How to Deal with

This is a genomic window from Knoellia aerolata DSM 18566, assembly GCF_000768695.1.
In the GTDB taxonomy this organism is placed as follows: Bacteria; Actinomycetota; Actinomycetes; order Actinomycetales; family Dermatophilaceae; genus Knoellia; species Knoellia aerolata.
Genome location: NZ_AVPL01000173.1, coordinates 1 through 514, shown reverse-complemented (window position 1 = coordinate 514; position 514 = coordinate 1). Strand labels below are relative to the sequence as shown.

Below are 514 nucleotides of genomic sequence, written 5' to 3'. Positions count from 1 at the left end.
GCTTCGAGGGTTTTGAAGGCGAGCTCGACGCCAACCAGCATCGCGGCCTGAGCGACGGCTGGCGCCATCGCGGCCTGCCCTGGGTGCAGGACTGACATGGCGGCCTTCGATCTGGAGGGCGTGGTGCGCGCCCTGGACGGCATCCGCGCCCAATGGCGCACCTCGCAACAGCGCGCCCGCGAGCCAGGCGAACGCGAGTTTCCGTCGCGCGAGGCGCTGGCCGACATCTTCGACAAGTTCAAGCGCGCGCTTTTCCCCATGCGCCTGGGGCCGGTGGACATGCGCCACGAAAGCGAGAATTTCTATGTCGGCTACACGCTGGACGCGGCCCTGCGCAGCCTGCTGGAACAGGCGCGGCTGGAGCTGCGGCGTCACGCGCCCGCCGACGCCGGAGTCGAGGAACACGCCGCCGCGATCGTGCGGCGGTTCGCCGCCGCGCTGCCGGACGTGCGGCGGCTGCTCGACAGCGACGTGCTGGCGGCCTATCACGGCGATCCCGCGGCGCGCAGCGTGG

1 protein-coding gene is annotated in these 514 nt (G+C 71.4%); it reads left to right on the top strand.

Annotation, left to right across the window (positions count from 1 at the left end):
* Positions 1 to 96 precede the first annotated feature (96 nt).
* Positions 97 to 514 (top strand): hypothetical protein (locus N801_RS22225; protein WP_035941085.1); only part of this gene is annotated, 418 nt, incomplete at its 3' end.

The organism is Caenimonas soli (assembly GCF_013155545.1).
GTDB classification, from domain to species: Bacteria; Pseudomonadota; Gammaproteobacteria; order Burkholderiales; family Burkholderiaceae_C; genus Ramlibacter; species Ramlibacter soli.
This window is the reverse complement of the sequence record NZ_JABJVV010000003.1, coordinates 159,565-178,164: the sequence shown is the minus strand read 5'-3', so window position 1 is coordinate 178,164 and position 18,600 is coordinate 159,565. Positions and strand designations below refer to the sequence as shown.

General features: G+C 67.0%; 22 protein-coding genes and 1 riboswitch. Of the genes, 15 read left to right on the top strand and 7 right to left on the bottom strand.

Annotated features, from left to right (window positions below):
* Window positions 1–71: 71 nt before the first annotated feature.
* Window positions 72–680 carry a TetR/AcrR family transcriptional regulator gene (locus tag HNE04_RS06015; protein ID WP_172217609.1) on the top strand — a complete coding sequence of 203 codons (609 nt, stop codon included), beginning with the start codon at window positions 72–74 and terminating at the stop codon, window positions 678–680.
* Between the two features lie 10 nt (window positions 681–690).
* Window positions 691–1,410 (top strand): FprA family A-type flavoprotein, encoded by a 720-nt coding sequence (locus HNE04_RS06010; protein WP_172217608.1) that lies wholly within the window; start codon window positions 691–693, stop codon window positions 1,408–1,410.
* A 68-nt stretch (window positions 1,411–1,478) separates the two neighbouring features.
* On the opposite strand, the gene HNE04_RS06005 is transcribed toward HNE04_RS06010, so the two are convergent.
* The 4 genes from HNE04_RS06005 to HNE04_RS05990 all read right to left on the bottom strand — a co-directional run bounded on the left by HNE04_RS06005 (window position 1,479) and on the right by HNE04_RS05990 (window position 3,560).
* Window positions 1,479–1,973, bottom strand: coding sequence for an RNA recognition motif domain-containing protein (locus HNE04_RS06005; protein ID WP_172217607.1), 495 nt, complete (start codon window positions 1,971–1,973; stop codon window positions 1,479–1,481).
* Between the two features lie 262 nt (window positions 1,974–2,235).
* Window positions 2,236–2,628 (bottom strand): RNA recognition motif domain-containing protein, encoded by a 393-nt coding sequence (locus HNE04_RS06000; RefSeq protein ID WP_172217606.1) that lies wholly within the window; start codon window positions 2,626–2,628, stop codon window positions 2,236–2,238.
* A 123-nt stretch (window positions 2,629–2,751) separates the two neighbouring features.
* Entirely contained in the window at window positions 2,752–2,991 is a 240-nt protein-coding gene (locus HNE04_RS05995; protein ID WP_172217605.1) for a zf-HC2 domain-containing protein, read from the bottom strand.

Even German native speakers call it "unreadable"—unless they don't at least have some experience with old sources. I know people who have worked with historical sources from archives for years, who still struggle. Because if you don't have the reading ability people of the Roman Empire had in the past, you will not read their newspapers casually at the coffee table. You will need all your concentration to struggle through those texts and it will tire you out after some time. Frankly, the only person I know, who reads these old media just casually, to find it just refreshing, would be me. I'm sure, there are a few more in the world, but they must be extremely rare. We need people with that kind of reading performance to open up the many unexplored sources in old mansion archives. Therefore I think, it's a good thing to offer reading matter in high print quality. As somebody, who shares the level of a native speaker with the generations of the late 17th and early 18th century, I am obviously supposed to do that. Because the conception of German history is frankly stupid these days. Modern Germany defines herself firstly anti-fascist—which is a very positive thing after the experience with the Third Reich. But then Germans see themselves still in the tradition of the Prussian Empire, which contradicts their anti-fascist identity. Because the hegemonial attitude of the Prussian Empire was the cradle of German fascism. After Napoleon's defeat, Berlin edged Vienna out and took the Rest of Germany. Before Prussia dominated Germany, Austria was the leading state of the Empire, but hardly anybody knows, what happened in that ancien régime. A past, stultified by the Prussian Empire since 1870, which clearly was a strategy to maintain the power. What Germans know, are the silly cliches of rococo courtiers, which had been made up in the Prussian Empire. They have almost no conception of Germany before Napoleon. When Austria was leading the Empire, Prussia was supporting Vienna (before Frederic the 'Great') and Germany was part of a trans-European alliance, which resembled NATO quite a bit—including peacekeeping operations, like in Danish Holstein (!). The Prussian dominated Germany, at the brink of World War One, was stupid to leave that reliable and safe alliance! It had successfully defended Germany against repeated invasions by the sun king, and it could have stopped Napoleon as well. If Prussia hadn't disrupted, weakened and finally destroyed the Empire. Without a united Holy Roman Empire, the naval powers of the Netherlands and England weren't able to stop France on the land. To me it always sounds like, "But Hitler built the highway", whenever people try to defend Prussia with abolition of serfdom. Which was the upside of Prussian centralism, like any centralist regime can force popular things, a republic needs time for.² The point is, the Holy Roman Empire had been evolving over eight centuries. Something that can be considered quasi naturally grown, whereas the Prussian Germany since 1870 was the result of Prussian subversion and overthrow. And this is what Germans identify with? Ignoring their actual past and instead focusing on just a couple ill-fated decades, which resulted in two horrible World Wars? Get your history right, Germany!